Francis Beckett reports from the conference of the National Association of Teachers in Further and Higher Education
For the first time since Mrs Thatcher walked into 10 Downing Street, the lecturers' union, genuinely believes it can change things.
Some 300 delegates gathered in Eastbourne's Congress Theatre at the weekend for the NATFHE annual conference.
The biggest concerns included what general secretary Paul Mackney called the "cull" of lecturers. They also included the practice of turning full-time lecturers into part-timers; their relationship with the employers represented by the Association of Colleges, with the rival Association of University Teachers; and the treatment of lecturers in individual colleges such as Cricklade College in Hampshire (see story right).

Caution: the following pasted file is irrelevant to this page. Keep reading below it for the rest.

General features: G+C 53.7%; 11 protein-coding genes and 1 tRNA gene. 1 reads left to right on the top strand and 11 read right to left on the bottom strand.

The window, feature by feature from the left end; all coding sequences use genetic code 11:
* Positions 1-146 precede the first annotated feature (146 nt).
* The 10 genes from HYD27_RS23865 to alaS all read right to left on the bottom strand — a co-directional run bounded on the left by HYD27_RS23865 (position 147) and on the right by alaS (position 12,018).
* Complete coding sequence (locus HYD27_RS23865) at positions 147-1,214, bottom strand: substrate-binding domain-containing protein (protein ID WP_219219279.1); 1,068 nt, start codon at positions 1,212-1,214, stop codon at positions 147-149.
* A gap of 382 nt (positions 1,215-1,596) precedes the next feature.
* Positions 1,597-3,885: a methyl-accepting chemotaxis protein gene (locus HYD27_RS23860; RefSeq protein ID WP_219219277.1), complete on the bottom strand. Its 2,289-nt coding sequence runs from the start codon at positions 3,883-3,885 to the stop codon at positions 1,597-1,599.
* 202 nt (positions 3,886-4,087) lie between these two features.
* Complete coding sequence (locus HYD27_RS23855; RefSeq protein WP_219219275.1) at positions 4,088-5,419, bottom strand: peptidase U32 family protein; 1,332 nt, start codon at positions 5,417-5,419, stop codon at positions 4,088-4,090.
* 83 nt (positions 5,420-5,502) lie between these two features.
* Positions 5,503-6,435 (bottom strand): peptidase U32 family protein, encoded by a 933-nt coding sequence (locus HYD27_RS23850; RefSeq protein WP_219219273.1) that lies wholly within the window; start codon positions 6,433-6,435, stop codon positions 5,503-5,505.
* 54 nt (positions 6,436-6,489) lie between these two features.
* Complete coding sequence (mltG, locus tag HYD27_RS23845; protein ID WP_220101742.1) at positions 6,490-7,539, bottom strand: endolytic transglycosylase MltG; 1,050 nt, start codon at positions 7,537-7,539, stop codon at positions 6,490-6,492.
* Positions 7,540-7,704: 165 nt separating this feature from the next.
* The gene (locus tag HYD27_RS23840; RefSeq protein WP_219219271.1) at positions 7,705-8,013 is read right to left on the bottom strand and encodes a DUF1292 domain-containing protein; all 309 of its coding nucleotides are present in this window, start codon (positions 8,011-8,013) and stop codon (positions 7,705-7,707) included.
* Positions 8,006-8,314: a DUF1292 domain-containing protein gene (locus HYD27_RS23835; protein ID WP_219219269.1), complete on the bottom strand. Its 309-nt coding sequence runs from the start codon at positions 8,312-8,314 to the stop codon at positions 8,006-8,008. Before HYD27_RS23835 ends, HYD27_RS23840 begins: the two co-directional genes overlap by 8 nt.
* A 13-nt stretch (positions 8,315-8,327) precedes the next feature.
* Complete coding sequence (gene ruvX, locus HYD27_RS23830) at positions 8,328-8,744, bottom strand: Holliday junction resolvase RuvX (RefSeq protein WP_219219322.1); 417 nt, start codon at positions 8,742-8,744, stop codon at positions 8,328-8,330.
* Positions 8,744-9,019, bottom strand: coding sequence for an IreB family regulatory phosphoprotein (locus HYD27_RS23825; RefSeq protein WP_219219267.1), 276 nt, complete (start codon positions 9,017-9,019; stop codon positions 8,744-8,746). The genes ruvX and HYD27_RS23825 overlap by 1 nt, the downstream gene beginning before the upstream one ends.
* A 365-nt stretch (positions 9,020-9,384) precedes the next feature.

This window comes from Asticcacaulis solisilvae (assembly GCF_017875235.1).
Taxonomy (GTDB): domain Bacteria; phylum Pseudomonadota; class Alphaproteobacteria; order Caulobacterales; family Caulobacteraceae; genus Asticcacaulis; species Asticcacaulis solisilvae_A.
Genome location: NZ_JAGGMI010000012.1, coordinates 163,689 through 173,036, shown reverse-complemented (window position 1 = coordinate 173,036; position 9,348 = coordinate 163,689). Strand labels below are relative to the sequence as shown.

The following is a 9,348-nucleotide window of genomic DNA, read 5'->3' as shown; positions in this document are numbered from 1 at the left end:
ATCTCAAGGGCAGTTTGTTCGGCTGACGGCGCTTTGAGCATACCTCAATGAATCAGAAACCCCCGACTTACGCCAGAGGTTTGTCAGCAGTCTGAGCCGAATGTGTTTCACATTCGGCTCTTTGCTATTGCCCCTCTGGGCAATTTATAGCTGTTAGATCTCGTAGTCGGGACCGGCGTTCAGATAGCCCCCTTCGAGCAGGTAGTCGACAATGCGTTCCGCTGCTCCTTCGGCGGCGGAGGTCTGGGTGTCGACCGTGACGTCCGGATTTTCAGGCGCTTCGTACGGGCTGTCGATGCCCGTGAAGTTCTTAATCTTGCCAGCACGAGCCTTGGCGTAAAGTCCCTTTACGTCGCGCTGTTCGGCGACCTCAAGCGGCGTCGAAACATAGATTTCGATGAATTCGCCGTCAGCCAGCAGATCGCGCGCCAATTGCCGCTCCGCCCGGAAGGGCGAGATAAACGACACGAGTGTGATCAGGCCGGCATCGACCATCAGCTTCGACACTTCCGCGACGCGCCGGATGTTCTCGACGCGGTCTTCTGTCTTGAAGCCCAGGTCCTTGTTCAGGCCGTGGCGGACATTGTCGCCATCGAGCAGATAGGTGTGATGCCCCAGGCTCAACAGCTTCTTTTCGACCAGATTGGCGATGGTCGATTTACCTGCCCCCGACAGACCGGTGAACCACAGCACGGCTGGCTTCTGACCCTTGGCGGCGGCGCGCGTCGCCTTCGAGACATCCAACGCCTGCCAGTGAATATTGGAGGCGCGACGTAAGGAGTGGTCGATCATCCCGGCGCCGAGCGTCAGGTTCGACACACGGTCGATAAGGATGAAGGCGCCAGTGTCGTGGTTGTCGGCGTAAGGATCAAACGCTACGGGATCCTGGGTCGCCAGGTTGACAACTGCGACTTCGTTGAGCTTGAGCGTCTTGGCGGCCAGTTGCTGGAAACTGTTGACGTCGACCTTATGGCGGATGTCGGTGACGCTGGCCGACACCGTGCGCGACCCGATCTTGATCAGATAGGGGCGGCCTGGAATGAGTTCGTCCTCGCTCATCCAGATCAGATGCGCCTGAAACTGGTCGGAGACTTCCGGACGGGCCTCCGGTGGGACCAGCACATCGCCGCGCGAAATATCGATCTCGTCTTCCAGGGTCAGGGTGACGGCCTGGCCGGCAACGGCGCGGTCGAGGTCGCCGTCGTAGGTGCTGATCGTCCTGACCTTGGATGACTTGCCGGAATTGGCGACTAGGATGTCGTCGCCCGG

The Government's New Deal was harshly criticised, and there was a debate on how to protect those lecturers who still, on principle, refuse to give up their old "silver book" contracts and have sacrificed their pay rises each year as a result.
NATFHE's new structure, allowing greater autonomy for its further education and higher education sections, meant that for about a third of the weekend conference, FE and HE members debated in separate issues in separate rooms.